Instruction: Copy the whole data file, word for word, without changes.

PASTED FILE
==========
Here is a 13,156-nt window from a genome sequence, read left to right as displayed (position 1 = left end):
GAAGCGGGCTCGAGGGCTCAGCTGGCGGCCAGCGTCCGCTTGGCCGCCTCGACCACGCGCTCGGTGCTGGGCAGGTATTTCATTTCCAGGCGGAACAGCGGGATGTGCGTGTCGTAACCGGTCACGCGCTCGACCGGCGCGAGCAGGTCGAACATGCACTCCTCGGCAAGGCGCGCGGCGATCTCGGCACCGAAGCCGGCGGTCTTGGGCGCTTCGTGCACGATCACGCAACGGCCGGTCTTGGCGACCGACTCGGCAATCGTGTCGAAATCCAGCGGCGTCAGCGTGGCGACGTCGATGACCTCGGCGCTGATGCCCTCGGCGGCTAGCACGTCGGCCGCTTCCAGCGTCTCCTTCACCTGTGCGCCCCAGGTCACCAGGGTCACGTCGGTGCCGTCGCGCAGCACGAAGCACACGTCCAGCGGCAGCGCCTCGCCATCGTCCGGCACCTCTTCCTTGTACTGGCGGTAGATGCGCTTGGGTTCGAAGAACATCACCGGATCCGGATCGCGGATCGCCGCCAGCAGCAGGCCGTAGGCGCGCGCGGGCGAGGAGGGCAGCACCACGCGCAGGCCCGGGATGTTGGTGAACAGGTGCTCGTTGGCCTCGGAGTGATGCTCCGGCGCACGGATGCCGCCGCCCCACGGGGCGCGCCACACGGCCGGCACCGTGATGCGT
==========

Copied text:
Here is a 13,156-nt window from a genome sequence, read left to right as displayed (position 1 = left end):
GAAGCGGGCTCGAGGGCTCAGCTGGCGGCCAGCGTCCGCTTGGCCGCCTCGACCACGCGCTCGGTGCTGGGCAGGTATTTCATTTCCAGGCGGAACAGCGGGATGTGCGTGTCGTAACCGGTCACGCGCTCGACCGGCGCGAGCAGGTCGAACATGCACTCCTCGGCAAGGCGCGCGGCGATCTCGGCACCGAAGCCGGCGGTCTTGGGCGCTTCGTGCACGATCACGCAACGGCCGGTCTTGGCGACCGACTCGGCAATCGTGTCGAAATCCAGCGGCGTCAGCGTGGCGACGTCGATGACCTCGGCGCTGATGCCCTCGGCGGCTAGCACGTCGGCCGCTTCCAGCGTCTCCTTCACCTGTGCGCCCCAGGTCACCAGGGTCACGTCGGTGCCGTCGCGCAGCACGAAGCACACGTCCAGCGGCAGCGCCTCGCCATCGTCCGGCACCTCTTCCTTGTACTGGCGGTAGATGCGCTTGGGTTCGAAGAACATCACCGGATCCGGATCGCGGATCGCCGCCAGCAGCAGGCCGTAGGCGCGCGCGGGCGAGGAGGGCAGCACCACGCGCAGGCCCGGGATGTTGGTGAACAGGTGCTCGTTGGCCTCGGAGTGATGCTCCGGCGCACGGATGCCGCCGCCCCACGGGGCGCGCCACACGGCCGGCACCGTGATGCGT